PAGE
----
by Molly Dillon / Keizer Campus Principal
A few years ago I found myself one week away from Christmas, in a bit of a panic. I realized that in the business of the season I had forgotten the Christmas cards for our East Coast relatives. To stay connected to these far away loved ones, each year I create a special Christmas photo card, add school pictures, and a personalized Christmas greeting. To quickly rectify this oversight, my husband ran to the store and purchased cards, addressed each envelope, and created an assembly line for all of us to sign each store-bought greeting. All I needed to do was to sign the cards, place them in their envelopes, and drop them in the mail.
Amongst a whirlwind of activity, I managed to post the cards and move on to the next task. I figured some would be disappointed, but what I wasn’t expecting were the rumors and questions that arose amongst the family regarding the state of my marriage. Apparently, they jumped to some understandable conclusions. Not only did they receive a generic card with no photos, they were only signed by my husband and children, I had forgotten. Instead of a lovely Christmas message, they received a message of confusion.
The joy of remembrance is at the heart of Christmas, and we have been given a precious span of time each year to renew, celebrate and share the hope we have found in Jesus. There are many who are standing on the outside of Christmas, viewing and wondering, waiting for someone to welcome them in, or simply remember them. They need to know what Ann Voskamp shares in her book “The Greatest Gift”, that “Christmas cannot be bought, it can only be found.” It is not stored away with the ornaments, it is stored in our hearts, and during the Christmas season, above all else, we must remember to prepare our hearts and lives to share the good news.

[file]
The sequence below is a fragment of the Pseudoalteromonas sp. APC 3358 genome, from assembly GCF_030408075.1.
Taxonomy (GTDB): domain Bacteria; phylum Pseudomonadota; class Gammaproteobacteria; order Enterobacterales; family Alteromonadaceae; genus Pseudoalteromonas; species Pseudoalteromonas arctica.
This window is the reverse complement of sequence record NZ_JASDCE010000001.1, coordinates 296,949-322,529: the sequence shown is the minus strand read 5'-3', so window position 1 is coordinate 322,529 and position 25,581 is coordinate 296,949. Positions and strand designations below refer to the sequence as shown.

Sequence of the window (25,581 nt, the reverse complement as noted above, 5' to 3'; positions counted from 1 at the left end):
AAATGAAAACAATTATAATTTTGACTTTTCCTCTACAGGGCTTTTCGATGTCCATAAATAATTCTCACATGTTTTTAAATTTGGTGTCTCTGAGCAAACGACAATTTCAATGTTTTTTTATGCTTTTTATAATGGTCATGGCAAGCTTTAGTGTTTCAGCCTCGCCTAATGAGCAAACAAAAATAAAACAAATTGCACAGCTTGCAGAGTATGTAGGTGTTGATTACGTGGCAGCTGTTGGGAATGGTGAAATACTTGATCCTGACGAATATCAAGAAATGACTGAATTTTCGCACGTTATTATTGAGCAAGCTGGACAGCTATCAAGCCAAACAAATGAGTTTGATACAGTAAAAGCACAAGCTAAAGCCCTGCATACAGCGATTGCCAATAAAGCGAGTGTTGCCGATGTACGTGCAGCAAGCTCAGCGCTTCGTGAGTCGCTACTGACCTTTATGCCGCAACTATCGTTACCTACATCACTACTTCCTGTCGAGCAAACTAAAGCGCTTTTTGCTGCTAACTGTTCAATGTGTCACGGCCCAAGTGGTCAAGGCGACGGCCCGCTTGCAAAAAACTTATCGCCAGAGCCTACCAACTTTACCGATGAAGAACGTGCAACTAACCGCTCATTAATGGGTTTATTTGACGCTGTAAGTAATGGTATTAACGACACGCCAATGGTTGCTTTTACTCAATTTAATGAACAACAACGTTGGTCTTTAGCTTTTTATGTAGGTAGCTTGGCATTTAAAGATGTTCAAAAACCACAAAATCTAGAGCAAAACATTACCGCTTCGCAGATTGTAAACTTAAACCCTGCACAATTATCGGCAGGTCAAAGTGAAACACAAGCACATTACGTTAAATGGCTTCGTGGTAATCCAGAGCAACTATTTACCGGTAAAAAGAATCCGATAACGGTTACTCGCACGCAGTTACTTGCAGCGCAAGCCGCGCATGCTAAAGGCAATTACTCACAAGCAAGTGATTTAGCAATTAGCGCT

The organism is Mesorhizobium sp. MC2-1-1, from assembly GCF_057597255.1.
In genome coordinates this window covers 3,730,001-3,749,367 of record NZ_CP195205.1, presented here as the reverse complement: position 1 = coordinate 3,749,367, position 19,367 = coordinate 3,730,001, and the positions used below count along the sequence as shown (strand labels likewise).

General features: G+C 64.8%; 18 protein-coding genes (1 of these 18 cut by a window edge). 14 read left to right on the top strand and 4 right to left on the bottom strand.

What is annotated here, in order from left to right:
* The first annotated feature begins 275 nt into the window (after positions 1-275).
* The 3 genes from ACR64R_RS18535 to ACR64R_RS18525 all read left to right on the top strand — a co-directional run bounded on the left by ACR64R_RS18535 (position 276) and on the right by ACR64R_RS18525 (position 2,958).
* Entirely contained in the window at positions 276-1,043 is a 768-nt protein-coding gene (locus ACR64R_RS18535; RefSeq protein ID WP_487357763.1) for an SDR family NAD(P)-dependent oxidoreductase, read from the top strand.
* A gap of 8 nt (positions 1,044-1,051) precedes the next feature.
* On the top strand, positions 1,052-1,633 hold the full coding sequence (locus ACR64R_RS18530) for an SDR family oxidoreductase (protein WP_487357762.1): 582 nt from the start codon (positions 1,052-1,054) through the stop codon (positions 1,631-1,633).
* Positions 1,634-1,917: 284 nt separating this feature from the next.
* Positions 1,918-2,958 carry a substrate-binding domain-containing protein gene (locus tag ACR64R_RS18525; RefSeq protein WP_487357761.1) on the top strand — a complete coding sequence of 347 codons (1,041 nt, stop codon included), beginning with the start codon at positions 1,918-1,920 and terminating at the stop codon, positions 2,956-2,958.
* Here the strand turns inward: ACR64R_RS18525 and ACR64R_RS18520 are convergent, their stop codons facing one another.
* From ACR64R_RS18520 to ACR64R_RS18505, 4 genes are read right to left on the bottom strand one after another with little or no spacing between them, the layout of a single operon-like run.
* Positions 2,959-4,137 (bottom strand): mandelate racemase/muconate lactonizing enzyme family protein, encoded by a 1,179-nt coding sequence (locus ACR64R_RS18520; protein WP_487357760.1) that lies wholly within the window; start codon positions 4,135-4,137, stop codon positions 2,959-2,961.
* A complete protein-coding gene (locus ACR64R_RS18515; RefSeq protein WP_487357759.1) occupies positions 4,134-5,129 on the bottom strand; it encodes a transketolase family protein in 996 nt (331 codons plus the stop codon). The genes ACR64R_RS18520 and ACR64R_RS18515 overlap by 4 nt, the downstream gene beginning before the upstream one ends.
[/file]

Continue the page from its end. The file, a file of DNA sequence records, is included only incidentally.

Like Mary, we must ponder in our hearts the things of God “for he who is mighty has done great things for me, and holy is his name” (Luke 1:49). Like Joseph, we must trust God’s plan for our future. Like the Shepherds, we must break from our daily lives to “spread the word concerning what had been told about this child.” (Luke 2:17). Like the Wise Men, we must seek Christ, worshiping and offering our own unique gifts to honor Him. Like the Angels, we must proclaim “Glory to God in the highest heaven, and on earth peace to those on whom his favor rests.” (Luke 2:14). Everything we need to truly celebrate Christmas is wrapped up in the beautiful gift of the Christmas story.
As I learned that year, forgetting to properly prepare my heart and life for Christmas had consequences. Although I was easily able to explain my way out of that awkward situation, I missed the opportunity to share the greatest gift of Christmas, even if it was simply tucked away in a greeting. Instead of prioritizing schedules and lists I now prioritize the Christmas story, allowing it to draw me even closer in my relationship with Christ, and inspire me to remember those who desperately need the gift of Christmas.
– Molly Dillon / Keizer Campus Principal